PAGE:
Justice Alan Page, meet Justice Page Middle School.
That’s exactly what happened June 14, a day after the Minneapolis Board of Education unanimously voted to rename the school after the ex-Minnesota Supreme Court Justice and Minnesota Vikings Hall of Fame football player.
Page was on hand on the last day of the school year to meet students and teachers. He stood outside the school’s Nicollet Avenue entrance, over which the name of the school’s former namesake, Minnesota’s second governor, Alexander Ramsey, is engraved, and shook hands and took pictures with students and staff.
“Just to have been considered was pretty exciting,” Page said. “To have it actually happen was beyond anything I could have hoped for.”
Page’s appearance capped a student-driven campaign to rename the school, which began in earnest at the beginning of the year. Students hosted community meetings throughout the year, gathered feedback from the school community and raised money to pay for new signage and other costs.
The school’s site council voted in favor of the rename in March, and Superintendent Ed Graff expressed his support in April for naming the school after Page.
Page was the first African-American justice of the Minnesota Supreme Court, serving on the court from 1993 until his retirement in 2015. His service came after a Hall of Fame football career with the Minnesota Vikings and Chicago Bears.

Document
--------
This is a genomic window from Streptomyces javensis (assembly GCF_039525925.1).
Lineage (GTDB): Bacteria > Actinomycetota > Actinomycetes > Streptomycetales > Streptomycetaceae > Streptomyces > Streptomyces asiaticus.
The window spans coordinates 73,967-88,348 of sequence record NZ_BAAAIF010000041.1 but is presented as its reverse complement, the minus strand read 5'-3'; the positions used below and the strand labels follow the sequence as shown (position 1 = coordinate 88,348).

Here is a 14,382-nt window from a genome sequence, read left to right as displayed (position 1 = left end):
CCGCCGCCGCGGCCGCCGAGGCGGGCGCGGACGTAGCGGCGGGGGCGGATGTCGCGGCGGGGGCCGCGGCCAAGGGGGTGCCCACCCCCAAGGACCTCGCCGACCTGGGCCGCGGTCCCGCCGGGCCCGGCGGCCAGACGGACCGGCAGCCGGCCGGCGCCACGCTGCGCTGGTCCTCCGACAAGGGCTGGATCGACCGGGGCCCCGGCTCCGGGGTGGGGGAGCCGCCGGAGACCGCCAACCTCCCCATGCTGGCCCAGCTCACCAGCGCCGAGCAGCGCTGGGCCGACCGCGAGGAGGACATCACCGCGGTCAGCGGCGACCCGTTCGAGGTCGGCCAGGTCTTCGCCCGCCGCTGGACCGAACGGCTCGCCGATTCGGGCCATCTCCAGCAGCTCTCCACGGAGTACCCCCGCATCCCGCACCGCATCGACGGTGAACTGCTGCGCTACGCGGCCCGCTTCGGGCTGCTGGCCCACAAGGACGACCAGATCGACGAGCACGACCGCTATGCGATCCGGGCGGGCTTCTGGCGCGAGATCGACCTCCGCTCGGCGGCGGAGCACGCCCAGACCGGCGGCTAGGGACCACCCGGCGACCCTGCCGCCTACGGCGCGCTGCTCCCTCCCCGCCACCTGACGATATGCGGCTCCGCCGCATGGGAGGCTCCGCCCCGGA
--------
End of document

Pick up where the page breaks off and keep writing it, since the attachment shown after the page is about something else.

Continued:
Page replaces Ramsey, who has gained notoriety because of the state’s treatment of the Dakota Indians in the mid-19th century, as the school’s namesake. Ramsey negotiated treaties with the Dakota Indians that displaced them from their lands in Minnesota and was governor during the U.S.-Dakota War of 1862. He declared during the war that, “the Sioux Indians of Minnesota must be exterminated or driven forever beyond the borders of Minnesota.”
Thirty-eight Dakota men were hung in the war’s aftermath, and thousands more Dakota were displaced.
Students appeared excited about the change. Eighth-grader Nicholas Chung predicted that more students would want to come to the school, adding that it could inspire other kids to make change. He said he learned from the experience that kids could make a powerful change in the world.
“You can make a big change if you work hard,” eighth-grader Corinne Sidebottom said.
Added sixth-grader Sylvia Thompson: “I’m kind of in awe of what we’ve done.”
Page said the process the students undertook to change the name may be the most important thing.
“They’ve learned how the world works, and that’s something you just can’t teach,” he said. “That’s as important as anything.”